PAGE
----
So the idea of a transitional period was created and an agreement entered into that during that period the UK and the EU would negotiate in good faith (fat chance if the past two years is anything to go by) and if a mutually satisfactory arrangement could not be reached, in default a "backstop" would come into place. No one wants the backstop, either and the fact that it is there at all has caused some UK MPs to vote against the whole deal. But there is one complication: many voted against the deal because the backstop as it is currently envisaged isn't in it. There have been negotiations outside the strict confines of the Withdrawal Agreement and variations have been given some kind of nod.

In the three weeks before Christmas, there was a flurry of correspondence. The UK's Attorney General, according to a statement read out in Parliament, considers that the revised backstop is enforceable. But his reasoning for saying so is dubious at best: he said it was not in the "political" interests of the EU not to act in good faith and come to an acceptable agreement. That, with all due respect, is utterly naive.

Then there was a letter from Junker saying, in terms, that he considered the revised backstop enforceable. MPs rightly said that this took matters no further forward than they had been at least two weeks earlier. They said, quite reasonably, that if it's enforceable, it should be in the Withdrawal Agreement.

And so, that's the stupid part of the statement issued last week. Junkers says it's enforceable but refuses to write it into the Withdrawal Agreement. He has a point: there are some, mostly relative-newcomers to the EU club, that think Britain should be forced to stay or made to pay a hefty price for leaving. To get a variation of the deal past what must, under the terms of the Treaty of Lisbon be unanimous, is improbable. May says that her MPs will continue to vote it down until the legal position is unequivocal.

A "robust and constructive" meeting ended, then, with Junker promising to be less obstructive but otherwise, please, Mrs May, stop wasting my time.

And that's exactly why the UK's MPs are right to stand up and say "we don't trust you." If he won't agree to formally document what he says in correspondence is binding, then there is a fundamental problem with the EU's attitude and annoying as Junker is, he's got what is called the EU27 raising disparate arguments behind him. To a degree it's not Junker that's the problem, it's the Treaty of Lisbon.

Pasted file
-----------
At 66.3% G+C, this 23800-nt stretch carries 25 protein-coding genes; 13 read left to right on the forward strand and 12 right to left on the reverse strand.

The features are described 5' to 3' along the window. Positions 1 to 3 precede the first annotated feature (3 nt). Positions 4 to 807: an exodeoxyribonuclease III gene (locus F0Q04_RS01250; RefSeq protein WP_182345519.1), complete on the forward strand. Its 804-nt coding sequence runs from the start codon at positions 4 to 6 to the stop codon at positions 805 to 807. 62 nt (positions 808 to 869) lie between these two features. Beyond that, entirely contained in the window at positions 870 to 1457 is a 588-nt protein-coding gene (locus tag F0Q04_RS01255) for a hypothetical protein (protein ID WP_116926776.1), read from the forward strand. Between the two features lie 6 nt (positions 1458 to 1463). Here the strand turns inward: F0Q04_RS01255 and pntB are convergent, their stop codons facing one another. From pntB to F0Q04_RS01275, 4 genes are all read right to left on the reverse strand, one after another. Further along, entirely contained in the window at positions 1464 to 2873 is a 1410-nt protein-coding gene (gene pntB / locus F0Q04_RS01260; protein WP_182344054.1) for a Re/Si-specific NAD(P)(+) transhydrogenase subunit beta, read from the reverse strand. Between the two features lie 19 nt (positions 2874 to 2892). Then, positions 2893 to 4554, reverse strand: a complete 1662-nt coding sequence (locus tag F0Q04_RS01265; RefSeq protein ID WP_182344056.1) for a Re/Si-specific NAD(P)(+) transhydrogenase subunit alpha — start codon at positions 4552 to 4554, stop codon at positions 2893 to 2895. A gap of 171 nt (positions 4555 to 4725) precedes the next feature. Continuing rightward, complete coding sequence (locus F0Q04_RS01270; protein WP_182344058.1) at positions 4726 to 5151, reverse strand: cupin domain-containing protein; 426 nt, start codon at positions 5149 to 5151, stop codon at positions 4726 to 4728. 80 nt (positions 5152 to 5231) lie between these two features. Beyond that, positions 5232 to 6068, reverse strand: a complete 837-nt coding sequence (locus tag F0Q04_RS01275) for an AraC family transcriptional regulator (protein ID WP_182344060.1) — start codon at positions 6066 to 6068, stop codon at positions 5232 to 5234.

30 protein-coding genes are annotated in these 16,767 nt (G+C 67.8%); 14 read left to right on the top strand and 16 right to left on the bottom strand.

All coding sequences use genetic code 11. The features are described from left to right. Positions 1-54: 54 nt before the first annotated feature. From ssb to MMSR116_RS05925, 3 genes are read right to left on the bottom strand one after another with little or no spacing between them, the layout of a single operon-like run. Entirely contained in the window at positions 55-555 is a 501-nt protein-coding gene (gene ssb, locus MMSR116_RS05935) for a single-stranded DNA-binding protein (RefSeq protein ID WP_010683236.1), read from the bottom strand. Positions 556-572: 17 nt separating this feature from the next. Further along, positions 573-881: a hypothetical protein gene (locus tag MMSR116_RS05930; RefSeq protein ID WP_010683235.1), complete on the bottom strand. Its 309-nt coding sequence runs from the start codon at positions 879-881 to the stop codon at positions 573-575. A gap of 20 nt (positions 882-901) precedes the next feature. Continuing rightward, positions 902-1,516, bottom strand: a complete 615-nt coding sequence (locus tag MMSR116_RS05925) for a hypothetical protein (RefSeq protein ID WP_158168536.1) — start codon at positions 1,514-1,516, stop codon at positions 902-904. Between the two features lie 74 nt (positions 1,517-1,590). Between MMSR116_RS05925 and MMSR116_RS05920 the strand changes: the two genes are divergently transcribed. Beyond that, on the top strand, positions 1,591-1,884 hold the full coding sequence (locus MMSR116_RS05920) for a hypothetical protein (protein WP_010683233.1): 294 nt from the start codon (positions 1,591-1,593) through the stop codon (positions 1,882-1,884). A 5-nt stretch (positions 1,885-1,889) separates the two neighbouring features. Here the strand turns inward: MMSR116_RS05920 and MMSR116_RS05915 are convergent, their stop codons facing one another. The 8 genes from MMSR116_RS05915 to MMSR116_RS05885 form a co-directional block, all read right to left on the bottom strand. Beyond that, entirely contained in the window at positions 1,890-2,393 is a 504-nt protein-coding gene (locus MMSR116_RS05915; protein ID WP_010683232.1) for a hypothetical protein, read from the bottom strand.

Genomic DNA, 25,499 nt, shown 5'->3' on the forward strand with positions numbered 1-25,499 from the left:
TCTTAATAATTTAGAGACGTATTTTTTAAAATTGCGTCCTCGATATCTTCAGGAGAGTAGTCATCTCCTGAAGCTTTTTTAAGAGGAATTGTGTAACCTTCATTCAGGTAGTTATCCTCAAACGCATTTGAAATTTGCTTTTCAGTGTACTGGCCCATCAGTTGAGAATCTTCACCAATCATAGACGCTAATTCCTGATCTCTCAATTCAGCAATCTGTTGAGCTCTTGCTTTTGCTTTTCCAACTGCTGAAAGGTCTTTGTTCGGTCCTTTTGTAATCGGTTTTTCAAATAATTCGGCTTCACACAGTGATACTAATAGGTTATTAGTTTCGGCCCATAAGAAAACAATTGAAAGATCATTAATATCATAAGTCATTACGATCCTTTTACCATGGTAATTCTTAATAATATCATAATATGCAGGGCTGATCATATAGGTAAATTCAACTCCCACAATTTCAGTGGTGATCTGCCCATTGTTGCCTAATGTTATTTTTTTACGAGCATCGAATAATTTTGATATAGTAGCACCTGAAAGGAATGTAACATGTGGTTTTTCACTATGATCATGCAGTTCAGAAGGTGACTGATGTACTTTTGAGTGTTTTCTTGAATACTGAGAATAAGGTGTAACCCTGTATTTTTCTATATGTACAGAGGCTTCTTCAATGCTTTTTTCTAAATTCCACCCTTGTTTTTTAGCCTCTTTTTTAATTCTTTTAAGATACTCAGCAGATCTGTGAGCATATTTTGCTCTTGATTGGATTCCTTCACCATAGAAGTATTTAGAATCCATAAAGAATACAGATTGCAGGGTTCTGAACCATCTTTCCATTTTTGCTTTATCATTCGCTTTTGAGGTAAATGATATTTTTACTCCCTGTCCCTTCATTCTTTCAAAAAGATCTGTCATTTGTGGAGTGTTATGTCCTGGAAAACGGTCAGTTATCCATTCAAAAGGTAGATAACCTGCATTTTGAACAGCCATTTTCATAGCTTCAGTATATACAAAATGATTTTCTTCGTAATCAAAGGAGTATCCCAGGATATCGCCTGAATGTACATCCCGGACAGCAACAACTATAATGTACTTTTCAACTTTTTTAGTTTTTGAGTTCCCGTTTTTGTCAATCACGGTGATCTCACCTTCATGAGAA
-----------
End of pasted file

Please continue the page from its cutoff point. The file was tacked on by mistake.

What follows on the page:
There is just one wrinkle: May did seek changes to the backstop. It has been reported that Junker has said that he is open to considering changes to the non-binding "future relationship document" relating to the backstop. So the situation remains fluid but not free-flowing. Think treacle not cognac.

But there is one other important point: read in isolation, as explained in official EU documents, the pre-backstop position doesn't seem to have much wrong with it (except that it demands trust)

The Withdrawal Agreement includes the Protocol on Ireland and Northern Ireland, also known as the ‘backstop’ solution for avoiding a hard border on the island.

There’s no need for a backstop during the transition period negotiated in the Withdrawal Agreement as the UK will continue to participate in the EU Customs Union and the Single Market.

The Protocol is effectively an insurance policy that guarantees that, whatever the circumstances, there will be no hard border between Ireland and Northern Ireland.

Both sides agree that the future EU-UK agreement must include provisions that avoid a hard border. However, if there’s no agreement on how that happens by 31 December 2020 the backstop solution will apply.

That means both Ireland and Northern Ireland would remain part of the same EU-UK customs territory with no tariffs, quotas, or checks on rules of origin.

Northern Ireland would also remain aligned to a limited set of rules related to the EU's Single Market that are indispensable for avoiding a hard border.

The rules would include legislation on goods, sanitary rules for veterinary controls and VAT and excise in respect of goods.

If the backstop was in place, there would therefore be a need for checks on goods travelling from the rest of the UK to Northern Ireland, to ensure they comply with EU standards.

The EU and the UK have agreed to carry out these checks in the least intrusive way possible.

If either the EU or the UK considers the Protocol isn’t needed after the transition period, the other party has to be notified.

A new joint committee of EU and UK representatives established under the Withdrawal Agreement will consider the notification and may seek an opinion from institutions created by the Good Friday Agreement.

After that, both sides need to agree the Protocol is no longer needed as new measures in the future EU-UK agreement would avoid a hard border.

Additional reading: https://ec.europa.eu/ireland/n...